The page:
I've got no idea what's next in terms of things to do to get Seed ready for 2.28; I've been away (in Boston, visiting colleges with my little sister), so I haven't had a chance to look around and see what sort of work is involved. If anyone has any pointers, let me know!

Unfortunately my travel-netbook (Eee901) decided that Clutter wasn't something it wanted to deal with (on Karmic with xorg-edgers PPA, so I'm not surprised...), so I didn't get much GNOME Games work done this week, in Boston. I wrote some Seed documentation on the bus ride down, though. Oh, well. More to do this week!

In other news, I want some Tango t-shirts...

Happy Moon Day!

2009.07.20 in gnome, personal, and summer of code

As I'm sure everyone knows already, it's the 40th anniversary of Armstrong & Aldrin's landing on the moon. I really wish I'd been alive to see that — indeed, nobody's set foot on the moon or elsewhere in my entire lifetime so far! Hopefully we'll remedy that soon... I'd really like to visit, even if just for a short while. Someday!

It's also my 20th birthday! The 20th anniversary of the landing is pretty much one of the best possible birthdays for a geek, in my opinion...

Other things of note... the four of us are going to Boston (to visit schools with Amy) from Wednesday through Saturday; Amy's show (Romance/Romance) was excellent (one of the CTC's best...); Kaitlyn's home!; I started playing around with getting Mines going; etc.

At jclinton's request, I merged gsoc-seed-games into gnome-games master this week, so if you were tracking that, it's gone. Which, of course, means I managed to confuse some translators with unfinished strings and stuff (oops!). Hopefully that's mostly sorted out now (though I did notice that "Same GNOME (Clutter)" and "Same GNOME (Clutter, C)" are still getting translated unnecessarily, and I'm not sure what to do about that/what to call it/etc. Or, if we should just build one or the other depending on if you have Clutter or not... probably.

Some random pictures for your amusement (mostly all what people have seen before):

P.S. I apologize for shoving JavaScript and Clutter down your throats :-) (I really don't want to get in the middle of this...)

Seed 0.8.5, now with organized docs!

2009.07.11 in code, gnome, and summer of code

Just this afternoon, I pushed Seed 0.8.5 and gnome-js-common 0.1.1 to GNOME FTP. Both of these are primarily maintenance releases; however, Seed sees two new bits of code: native modules to bind MPFR and gettext. The bindings for the former are still incomplete and experimental, but the latter has already found use in my gsoc-seed-games branch of GNOME Games. Many thanks to Matt Arsenault for the MPFR bindings.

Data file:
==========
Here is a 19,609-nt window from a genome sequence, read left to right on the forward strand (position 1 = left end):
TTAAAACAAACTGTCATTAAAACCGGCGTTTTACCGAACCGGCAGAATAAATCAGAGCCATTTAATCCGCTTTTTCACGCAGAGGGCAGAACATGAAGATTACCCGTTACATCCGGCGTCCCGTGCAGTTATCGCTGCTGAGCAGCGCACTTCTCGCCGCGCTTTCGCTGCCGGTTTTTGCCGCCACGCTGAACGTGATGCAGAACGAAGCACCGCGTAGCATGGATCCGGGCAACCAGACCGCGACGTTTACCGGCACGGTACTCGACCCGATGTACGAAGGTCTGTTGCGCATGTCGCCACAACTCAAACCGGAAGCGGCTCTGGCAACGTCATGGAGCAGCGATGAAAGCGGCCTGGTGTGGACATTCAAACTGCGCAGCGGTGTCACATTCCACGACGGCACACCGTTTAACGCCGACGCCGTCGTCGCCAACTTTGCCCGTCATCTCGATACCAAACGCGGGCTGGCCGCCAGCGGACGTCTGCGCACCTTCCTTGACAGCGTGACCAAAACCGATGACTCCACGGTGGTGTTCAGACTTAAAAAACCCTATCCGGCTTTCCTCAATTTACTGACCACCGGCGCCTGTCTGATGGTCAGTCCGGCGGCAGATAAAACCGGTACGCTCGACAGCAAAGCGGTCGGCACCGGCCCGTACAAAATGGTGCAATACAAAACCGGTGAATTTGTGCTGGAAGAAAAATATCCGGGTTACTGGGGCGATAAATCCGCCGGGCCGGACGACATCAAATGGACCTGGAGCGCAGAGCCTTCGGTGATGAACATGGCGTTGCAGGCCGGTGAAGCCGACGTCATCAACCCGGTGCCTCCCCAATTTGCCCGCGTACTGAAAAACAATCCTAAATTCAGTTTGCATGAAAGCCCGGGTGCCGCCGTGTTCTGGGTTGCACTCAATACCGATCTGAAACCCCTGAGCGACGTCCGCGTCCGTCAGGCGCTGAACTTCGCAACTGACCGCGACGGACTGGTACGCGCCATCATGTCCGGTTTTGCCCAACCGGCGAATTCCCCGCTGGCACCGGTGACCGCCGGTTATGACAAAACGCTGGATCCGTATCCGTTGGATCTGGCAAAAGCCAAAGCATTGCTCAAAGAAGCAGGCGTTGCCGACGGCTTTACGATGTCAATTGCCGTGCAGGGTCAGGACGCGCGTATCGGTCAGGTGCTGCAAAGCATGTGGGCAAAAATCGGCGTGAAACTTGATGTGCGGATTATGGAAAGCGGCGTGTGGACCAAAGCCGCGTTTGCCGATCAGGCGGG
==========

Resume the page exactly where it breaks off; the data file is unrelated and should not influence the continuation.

The largest change in 0.8.5 is a massive reorganization of the documentation. I've recently been somewhat irritated at some other projects' poor documentation, and have always appreciated the care that Clutter and GLib/Gtk+ always seem to have taken with their reference manuals (all three of which I rely on daily). This reorg is the first step I'm trying to take towards having a good reference guide for Seed, too. I realize that there's still a lot of writing to do, but the framework is finally there in a way that I feel comfortable working within.

Between 0.8 (I realize it says 0.7, someone forgot to update the source) and 0.8.5, we went from this:

to this:

As you can see, that's a pretty significant jump in structure. I've also decided to jump on the one-manual bandwagon, unless anyone objects, so I'm going to be updating and moving the tutorial into the manual, as well as constructing a Seed+Clutter tutorial (probably a walk-through of constructing a draft of one of my games, unless someone has a better idea). In addition, the runtime documentation (which covers using the JavaScript side of Seed) will be merged in (and is in dire need of updating).

I realize that some of the right-hand side long descriptions are somewhat contrived, but it looks so empty if you leave one out!

After the jump, the 0.8.5 ChangeLog:

  • Significant reorganization and expansion of the reference documentation
  • New native modules:
    • gettext
    • MPFR (partially complete)
  • Same Seed has moved to the gsoc-seed-games branch of Gnome Games (and will eventually move to master)
  • Add seed-module.h, which includes a handful of macros to make writing modules slightly more attractive. Look at gettext or the reference docs for examples.
  • Prefix native modules with seed_ (libseed_readline.so, etc.); this fixes the need to incessantly 'make clean' seed and cuts down on ambiguity in naming.
  • Add 'seed_value_is_string', 'seed_value_is_number', and 'seed_value_is_object_of_class' to libseed
  • Update examples to latest (now frozen) Clutter API changes.
  • Fixes a bug with the importer search path which resulted in the search path being overwritten each time something was imported
  • The importer now also searches the directory in which the script being executed is located by default.

End-of-June GSoC Status Update

2009.06.30 in code, gnome, and summer of code

It's been way too long since I've written here; and, it's going to stay that way for now, unfortunately. I'm just going to quickly copy my weekly status reports for the first five weeks of GSoC in here, to share...

Week 1

Hi, all!

I was in Barcelona at UDS last week, so I didn't get that much work done, but I also started early so as to get something done.

So far: